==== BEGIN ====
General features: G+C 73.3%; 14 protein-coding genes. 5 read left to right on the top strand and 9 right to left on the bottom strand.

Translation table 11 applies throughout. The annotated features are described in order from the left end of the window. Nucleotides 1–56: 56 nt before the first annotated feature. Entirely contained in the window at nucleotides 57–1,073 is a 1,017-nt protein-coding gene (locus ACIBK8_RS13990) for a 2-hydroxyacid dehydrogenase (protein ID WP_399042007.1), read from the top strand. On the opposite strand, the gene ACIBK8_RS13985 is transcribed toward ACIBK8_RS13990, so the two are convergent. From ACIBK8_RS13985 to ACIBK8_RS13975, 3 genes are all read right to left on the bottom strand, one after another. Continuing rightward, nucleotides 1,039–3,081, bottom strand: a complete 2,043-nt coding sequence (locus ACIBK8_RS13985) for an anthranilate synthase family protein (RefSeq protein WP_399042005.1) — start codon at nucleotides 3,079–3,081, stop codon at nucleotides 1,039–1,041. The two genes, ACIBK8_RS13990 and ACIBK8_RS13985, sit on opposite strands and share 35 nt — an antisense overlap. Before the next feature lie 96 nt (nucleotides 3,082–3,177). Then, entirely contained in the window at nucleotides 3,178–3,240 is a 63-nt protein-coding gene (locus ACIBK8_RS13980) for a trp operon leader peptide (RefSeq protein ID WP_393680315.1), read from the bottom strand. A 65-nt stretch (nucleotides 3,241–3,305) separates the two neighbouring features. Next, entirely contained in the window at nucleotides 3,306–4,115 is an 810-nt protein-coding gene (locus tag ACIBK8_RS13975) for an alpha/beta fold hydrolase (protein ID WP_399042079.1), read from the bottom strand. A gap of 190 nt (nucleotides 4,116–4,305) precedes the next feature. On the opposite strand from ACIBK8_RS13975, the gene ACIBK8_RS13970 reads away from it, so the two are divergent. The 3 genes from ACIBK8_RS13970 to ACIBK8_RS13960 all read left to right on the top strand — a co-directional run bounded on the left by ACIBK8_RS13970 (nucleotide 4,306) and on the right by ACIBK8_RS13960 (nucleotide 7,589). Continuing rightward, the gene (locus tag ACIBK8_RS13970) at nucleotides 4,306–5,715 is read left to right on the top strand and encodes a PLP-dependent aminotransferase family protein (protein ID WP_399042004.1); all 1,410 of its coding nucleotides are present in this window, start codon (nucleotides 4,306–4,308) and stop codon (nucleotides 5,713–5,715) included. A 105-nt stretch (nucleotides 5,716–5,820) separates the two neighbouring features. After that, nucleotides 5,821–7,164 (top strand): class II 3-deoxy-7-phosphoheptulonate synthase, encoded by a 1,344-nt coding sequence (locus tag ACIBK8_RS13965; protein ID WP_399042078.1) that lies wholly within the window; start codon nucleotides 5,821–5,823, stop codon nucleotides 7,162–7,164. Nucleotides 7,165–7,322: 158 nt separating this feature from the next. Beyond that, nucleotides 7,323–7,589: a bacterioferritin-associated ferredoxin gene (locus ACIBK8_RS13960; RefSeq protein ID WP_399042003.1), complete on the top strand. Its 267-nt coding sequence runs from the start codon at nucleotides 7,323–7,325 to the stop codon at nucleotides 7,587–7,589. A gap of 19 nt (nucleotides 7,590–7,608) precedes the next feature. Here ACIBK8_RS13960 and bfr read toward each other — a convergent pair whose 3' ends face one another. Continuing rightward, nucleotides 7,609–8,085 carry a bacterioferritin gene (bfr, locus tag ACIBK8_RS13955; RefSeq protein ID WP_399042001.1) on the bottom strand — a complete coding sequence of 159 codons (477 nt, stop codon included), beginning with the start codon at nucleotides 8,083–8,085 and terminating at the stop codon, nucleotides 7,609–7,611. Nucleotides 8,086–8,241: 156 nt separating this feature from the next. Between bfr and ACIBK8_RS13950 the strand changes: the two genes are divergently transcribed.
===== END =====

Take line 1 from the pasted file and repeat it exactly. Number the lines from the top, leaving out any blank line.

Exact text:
General features: G+C 73.3%; 14 protein-coding genes. 5 read left to right on the top strand and 9 right to left on the bottom strand.